The SGEIS discusses the potential environmental impact of natural gas drilling in the Marcellus Shale, a sedimentary rock formation that extends from southern New York across parts of Pennsylvania, Maryland, West Virginia, and Ohio. It is believed that the Marcellus Shale contains a significant amount of natural gas, which may be accessible via a new method of horizontal drilling and a process known as hydraulic fracturing, or “hydrofracking.” If approved, the SGEIS would permit the drilling across much of New York State.
Kavanagh and members of the Committee listened intently to nearly eight hours of testimony at the hearing. Witnesses included DEC Commissioner Pete Grannis, New York City Department of Environmental Protection Acting Commissioner Steven Lawitts, John Williams of the United States Geological Survey, Brad Gill of the Independent Oil and Gas Association, Doctor Susan J. Riha of the New York State Water Resources Institute, Thomas W. Beauduy of the Susquehanna River Basin Commission, Doug Morris of the American Petroleum Institute, Richard Schrader of the Natural Resources Defense Council, David Gahl of Environmental Advocates of New York, Roger Downs of the Sierra Club Atlantic Chapter, William Cooke of the Citizens Campaign for the Environment, Wes Gillingham of Catskill Mountainkeeper, Michael Lebron of New Yorkers for Sustainable Energy Solutions Statewide, Buck Moorhead of NYH2O, and several other experts and activists from the environmental and natural gas fields and the business community.
The possibility of discovering large amounts of natural gas presents a potential economic boon for New Yorkers in the Marcellus Shale area, but there are substantial environmental, economic, quality of life and public health concerns as well. Some issues raised at the hearing included the massive amount of water necessary for the drilling process and possible contamination of groundwater sources as a result of the toxic chemicals employed. The potential for spills of the toxic chemicals required for the drilling process is a serious concern. Significant too is the probable impact on the local environment and infrastructure due to the influx of traffic and industrial drilling equipment as well as the potential risk to individual wells, aquifers, air quality, farms, and wildlife both from the drilling and the procedures used to store the wastewater created.
Questions were also raised about the failure of natural gas companies to release the precise chemical composition of the compounds known as fracking fluids. Professor Anthony Hay, Director of Cornell University’s Institute for Comparative and Environmental Toxicology, referred in his testimony to compounds in the wastewater that are highly carcinogenic, namely benzene and 4-nitroquinoline-N-oxide, the latter of which is not typically listed by companies but which is referenced in the SGEIS at highly toxic levels. The chemicals utilized could seriously affect the health and quality of life of residents both local to drilling areas and those who benefit from a protected watershed.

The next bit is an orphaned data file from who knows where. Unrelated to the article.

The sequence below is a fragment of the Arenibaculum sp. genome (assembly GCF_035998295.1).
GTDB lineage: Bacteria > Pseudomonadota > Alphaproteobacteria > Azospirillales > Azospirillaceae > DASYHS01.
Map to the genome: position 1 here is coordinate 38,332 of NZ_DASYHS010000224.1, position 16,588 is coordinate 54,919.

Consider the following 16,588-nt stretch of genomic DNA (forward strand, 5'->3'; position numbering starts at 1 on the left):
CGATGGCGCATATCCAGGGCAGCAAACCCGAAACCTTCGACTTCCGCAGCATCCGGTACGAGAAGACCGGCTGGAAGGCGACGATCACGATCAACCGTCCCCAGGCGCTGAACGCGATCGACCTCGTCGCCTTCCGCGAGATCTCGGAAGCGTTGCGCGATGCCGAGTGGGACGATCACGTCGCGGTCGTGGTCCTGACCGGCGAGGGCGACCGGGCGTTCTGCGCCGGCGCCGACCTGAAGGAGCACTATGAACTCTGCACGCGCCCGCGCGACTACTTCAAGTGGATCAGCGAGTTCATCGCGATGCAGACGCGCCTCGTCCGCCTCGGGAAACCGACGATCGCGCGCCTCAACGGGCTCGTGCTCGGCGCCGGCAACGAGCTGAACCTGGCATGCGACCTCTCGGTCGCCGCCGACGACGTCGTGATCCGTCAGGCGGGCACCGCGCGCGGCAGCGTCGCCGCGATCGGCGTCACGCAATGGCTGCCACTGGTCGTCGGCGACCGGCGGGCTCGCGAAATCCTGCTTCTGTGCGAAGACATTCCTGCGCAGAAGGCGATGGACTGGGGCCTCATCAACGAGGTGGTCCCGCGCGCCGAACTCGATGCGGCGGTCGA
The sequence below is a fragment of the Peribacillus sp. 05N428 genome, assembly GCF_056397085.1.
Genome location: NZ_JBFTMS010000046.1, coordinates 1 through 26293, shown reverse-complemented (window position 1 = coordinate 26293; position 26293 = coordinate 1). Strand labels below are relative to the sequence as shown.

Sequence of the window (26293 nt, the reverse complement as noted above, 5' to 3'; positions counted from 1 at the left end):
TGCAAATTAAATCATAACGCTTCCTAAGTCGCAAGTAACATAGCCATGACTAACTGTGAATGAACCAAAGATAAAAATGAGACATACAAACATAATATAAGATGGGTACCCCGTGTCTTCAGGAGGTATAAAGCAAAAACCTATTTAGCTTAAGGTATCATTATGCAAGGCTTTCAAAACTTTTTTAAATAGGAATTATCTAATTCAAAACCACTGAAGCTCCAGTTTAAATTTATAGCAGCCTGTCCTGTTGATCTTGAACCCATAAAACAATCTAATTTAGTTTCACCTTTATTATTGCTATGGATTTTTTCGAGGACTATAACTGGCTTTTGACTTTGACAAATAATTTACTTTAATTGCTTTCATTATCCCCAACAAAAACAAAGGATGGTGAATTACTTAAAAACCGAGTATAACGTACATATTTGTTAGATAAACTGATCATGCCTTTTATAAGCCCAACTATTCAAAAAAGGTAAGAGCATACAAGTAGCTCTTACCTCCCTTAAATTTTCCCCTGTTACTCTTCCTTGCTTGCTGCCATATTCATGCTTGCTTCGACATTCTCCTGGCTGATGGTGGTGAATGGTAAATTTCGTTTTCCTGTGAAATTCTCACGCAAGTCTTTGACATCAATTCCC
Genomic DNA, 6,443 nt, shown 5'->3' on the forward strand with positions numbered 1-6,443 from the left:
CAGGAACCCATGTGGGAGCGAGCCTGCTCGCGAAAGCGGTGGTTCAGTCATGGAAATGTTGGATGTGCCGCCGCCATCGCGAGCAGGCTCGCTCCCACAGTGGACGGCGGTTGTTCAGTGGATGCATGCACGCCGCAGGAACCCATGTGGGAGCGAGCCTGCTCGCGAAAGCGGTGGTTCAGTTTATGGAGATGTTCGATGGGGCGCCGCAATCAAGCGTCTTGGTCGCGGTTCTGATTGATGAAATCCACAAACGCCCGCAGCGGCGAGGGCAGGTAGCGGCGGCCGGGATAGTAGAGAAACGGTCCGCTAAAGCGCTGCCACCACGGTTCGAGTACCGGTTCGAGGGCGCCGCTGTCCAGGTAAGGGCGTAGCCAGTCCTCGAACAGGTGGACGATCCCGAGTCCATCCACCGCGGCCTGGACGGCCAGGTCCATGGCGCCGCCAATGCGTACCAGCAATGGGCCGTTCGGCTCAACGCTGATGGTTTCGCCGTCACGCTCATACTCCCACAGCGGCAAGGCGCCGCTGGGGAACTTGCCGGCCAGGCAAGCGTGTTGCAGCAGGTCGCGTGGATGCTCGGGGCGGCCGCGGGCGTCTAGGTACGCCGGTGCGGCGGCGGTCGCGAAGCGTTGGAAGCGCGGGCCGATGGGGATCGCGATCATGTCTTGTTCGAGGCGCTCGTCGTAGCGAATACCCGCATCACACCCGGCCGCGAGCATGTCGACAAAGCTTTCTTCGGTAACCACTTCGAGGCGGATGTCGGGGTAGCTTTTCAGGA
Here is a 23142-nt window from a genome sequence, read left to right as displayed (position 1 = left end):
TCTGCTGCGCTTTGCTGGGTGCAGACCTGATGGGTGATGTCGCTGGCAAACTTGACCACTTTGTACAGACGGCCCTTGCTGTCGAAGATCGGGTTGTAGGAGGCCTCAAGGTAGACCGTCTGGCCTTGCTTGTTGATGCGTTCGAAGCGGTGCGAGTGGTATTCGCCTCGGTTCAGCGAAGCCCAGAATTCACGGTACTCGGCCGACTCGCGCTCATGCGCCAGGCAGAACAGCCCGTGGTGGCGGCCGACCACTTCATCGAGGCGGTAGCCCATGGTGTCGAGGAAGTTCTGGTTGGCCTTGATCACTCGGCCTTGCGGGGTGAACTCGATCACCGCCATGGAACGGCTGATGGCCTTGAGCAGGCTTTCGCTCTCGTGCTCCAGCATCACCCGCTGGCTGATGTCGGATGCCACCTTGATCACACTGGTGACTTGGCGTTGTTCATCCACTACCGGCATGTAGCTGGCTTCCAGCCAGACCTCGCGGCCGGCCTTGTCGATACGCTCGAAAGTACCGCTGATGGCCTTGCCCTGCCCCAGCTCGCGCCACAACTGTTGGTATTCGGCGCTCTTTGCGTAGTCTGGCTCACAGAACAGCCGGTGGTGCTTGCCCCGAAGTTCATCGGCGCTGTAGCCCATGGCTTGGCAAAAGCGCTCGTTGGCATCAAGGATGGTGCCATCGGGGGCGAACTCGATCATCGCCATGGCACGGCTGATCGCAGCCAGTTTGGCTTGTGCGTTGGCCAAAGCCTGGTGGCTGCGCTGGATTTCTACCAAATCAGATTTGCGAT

Of particular distress to numerous activists was the possibility that natural gas drilling may lead to contamination of the New York City watershed, which provides approximately 1.2 billion gallons of drinking water to 9 billion residents in New York City and others in surrounding areas every day. Some expressed concern that even relatively safe drilling in the watershed would potentially terminate the exemption that New York City currently receives from the Environmental Protection Agency from the requirement to filter its drinking water that applies to water systems in most large cities. This in itself would economically hurt the State beyond the other potential damage that the watershed could incur; developing a filtration system might cost as much as $10 billion according to testimony received at the hearing.
Based on all the testimony and ongoing research and discussions, Kavanagh will continue to work with his legislative colleagues, DEC, and other interested parties and activists to ensure New Yorkers’ water supply will remain free from harmful toxins and contaminants, and that any potential natural gas drilling will be done with the lowest possible impact on the environment throughout the region.
If you have any questions or comments about this issue, or if you would like to get involved, please contact Cameron Peterson or Will Colegrove at 212-979-9696.